I have written before on the typical Protestant concept of “Life Boat” salvation. However, upon more in depth consideration of this erroneous notion of “once and then you’re good” salvation there appears to be a much more flawed ideal at the base of it all.
The Bleak Background of a Well Meaning Notion:
Those who espouse the notion of “life boat” salvation do so out of a sincere kindness. Their concern for the salvation of those around them is nothing short of admirable, and it shows a truly Christian charity. Well-meaning as those who espouse this notion might be, there is an inherent flaw in the basic formulation of the notion.
What is this flaw?
The basic flaw which forms the base of this well-intentioned, although erroneous, idea is found in the notion of God and the nature of salvation which forms the basis of it. This notion of God and of salvation come to us from the work of the early Protestant Reformers, that God hates us.
Since this is surely not something that many of us (and by us I mean those raised in Protestant families/churches (and I suppose other Christians as well)) were brought up being taught, I think it’s best to move backwards from the “life boat” notion with which we are all familiar and trace that back to the bleak and dire root of this notion of salvation.
Why You Need a Life Boat (or, The Reformer’s History of Salvation Told in Reverse):
When we look at this notion of “life boat” salvation, our first thought should be, “why do I need a life boat?” To explain this, we must look at the notions of Sin, the Fall of Man, and Christ, but first, we should look to the theory itself. Going past the lifeboat analogy, we should take a more complete look at the idea of salvation presented.
In this view of salvation, we are spared from God’s fury (which is this views conception of hell) by their being “clothed” or “bathed” in the Blood of Christ. The innocence of Christ sits upon their heads, because God has unleashed his Absolute and Divine vengeance upon Him, rather than us. Since it is a Christ-mask which gets us through the Doors, while Christ bears the brunt of God’s “Holy” and “Just” rage towards men, thus forming a sort of loophole in the “Divine Justice.”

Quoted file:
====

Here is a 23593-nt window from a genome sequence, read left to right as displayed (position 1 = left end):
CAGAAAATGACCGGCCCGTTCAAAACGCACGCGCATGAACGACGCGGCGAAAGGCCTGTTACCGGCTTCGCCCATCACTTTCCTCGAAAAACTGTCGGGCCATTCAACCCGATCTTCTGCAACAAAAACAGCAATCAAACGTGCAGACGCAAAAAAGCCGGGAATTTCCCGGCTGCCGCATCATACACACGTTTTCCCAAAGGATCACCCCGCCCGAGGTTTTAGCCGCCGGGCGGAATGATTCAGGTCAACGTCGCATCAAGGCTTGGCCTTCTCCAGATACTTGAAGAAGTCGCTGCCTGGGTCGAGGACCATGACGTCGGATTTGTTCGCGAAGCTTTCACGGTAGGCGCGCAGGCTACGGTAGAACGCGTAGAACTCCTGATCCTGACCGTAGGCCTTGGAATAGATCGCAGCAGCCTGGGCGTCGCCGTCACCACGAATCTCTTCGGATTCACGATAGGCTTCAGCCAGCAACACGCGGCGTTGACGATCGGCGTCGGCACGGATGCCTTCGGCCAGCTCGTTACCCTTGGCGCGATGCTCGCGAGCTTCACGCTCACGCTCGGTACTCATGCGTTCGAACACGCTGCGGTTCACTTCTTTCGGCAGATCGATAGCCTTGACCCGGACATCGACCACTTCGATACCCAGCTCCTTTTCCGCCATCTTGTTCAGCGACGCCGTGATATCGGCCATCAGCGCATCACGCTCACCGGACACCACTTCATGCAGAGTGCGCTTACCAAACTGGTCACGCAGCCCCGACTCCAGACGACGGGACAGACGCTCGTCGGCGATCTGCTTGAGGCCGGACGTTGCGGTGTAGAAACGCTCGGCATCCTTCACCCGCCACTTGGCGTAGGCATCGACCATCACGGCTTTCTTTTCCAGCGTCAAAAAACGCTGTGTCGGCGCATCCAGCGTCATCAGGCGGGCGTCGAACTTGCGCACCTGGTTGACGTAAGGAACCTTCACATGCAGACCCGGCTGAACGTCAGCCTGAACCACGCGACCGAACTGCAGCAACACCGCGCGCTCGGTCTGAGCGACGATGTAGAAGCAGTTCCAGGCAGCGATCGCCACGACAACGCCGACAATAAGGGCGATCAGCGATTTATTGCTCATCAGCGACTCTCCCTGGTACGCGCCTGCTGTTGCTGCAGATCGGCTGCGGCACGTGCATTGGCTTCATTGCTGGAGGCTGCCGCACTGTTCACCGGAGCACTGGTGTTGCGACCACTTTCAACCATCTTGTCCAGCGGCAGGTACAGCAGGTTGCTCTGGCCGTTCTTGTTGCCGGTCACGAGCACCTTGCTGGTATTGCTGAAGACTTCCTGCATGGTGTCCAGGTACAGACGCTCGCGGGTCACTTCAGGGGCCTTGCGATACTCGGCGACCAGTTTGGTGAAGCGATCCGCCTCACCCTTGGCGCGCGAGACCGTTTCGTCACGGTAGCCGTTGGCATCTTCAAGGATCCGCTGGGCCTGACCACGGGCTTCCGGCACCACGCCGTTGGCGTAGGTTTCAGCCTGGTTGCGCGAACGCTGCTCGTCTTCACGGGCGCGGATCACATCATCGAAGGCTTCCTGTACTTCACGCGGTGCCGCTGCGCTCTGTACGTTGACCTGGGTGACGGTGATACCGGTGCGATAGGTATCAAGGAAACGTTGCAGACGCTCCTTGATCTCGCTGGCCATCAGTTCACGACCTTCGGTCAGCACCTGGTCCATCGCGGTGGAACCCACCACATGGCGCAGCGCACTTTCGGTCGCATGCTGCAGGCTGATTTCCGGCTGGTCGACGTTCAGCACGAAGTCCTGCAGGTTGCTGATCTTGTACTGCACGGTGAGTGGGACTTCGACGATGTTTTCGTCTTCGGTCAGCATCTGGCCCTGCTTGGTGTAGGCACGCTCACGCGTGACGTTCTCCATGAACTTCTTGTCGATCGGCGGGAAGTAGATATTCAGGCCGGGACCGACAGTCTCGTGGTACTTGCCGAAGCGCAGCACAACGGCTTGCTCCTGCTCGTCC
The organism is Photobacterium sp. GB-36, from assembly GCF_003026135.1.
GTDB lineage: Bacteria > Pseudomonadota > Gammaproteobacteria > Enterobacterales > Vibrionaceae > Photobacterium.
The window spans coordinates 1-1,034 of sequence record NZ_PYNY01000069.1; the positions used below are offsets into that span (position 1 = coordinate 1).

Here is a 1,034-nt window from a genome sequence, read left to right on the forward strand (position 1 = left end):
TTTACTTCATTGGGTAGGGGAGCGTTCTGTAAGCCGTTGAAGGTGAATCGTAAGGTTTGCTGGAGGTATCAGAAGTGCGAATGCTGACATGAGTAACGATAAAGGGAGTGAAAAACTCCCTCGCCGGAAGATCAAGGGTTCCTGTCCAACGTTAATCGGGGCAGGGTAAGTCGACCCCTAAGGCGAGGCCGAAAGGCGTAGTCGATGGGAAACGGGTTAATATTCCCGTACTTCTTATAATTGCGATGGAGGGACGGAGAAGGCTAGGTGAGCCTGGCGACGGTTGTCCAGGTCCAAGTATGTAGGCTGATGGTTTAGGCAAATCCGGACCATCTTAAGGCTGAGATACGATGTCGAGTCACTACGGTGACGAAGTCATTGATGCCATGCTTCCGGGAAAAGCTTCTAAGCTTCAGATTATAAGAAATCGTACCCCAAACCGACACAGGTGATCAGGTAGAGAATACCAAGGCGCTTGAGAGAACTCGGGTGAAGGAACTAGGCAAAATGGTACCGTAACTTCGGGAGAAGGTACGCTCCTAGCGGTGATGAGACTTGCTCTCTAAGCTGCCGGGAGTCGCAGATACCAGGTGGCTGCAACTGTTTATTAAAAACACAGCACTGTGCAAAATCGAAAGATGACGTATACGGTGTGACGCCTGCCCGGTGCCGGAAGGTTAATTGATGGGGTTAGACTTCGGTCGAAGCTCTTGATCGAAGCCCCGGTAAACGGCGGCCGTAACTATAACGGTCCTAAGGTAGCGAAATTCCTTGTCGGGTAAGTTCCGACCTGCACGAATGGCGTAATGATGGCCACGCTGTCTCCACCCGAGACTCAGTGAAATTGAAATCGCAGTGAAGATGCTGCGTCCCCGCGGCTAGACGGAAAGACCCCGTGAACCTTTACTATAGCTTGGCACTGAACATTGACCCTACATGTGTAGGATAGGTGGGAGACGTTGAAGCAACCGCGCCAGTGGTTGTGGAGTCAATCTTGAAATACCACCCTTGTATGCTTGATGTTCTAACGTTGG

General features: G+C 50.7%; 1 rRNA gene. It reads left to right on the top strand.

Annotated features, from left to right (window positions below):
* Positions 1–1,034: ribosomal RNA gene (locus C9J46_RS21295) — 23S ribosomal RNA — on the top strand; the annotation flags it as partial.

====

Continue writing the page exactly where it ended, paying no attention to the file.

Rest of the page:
We can see that in this view God is not at all forgiving, and in a sense He isn’t a loving God at all (although Christ is certainly loving), for he has to find a loophole in his Divine Justice in order to not simply subject us to his eternal and unquenchable wrath.
All of this, the Reformer’s history of salvation, points back to a fundamental misunderstanding of one thing, God’s reaction to that first sin of Adam and Eve. With the typical “life boat” view, God was infuriated by man’s sin against him, and so man was separated by God, since God, in His infinite justice, turned his back on man because of man’s guilt.
God’s Real Response to Sin (or, A God Who Suffers With Us):
Rather than the horrible wrath which the Reformers associated with God’s response to sin, the Scriptures reveal something different. In the Genesis account of the Fall of Man it is not God who, in His infinite justice, is forced to turn His back on man, but rather it is man who hides from God. God is not divinely pissed off at mankind, but is rather saddened by mankind’s refusal of Him.
What then is the role of Christ, if not to bear the cosmic hatred of God for man upon His shoulders? He has rather come to bear the weight of sin, and suffering, which are the real result of man’s refusal of God, and thus bridge the gap between us and God.
This pre-Reformation and orthodox view of God’s response to man’s sin explains something essential to salvation, that we are not saved from God’s unquenchable wrath, but rather we are saved from our own sinfulness. And since it is not God’s legalistic hatred from which we need saving, a single washing will not suffice, we need to struggle in the life of the Church, the way of the Christian, the following of Christ, our guide, our teacher, our Lord, the God who came to suffer with us; who will suffer along-side us until the end, and has promised to “remember us in His Kingdom.”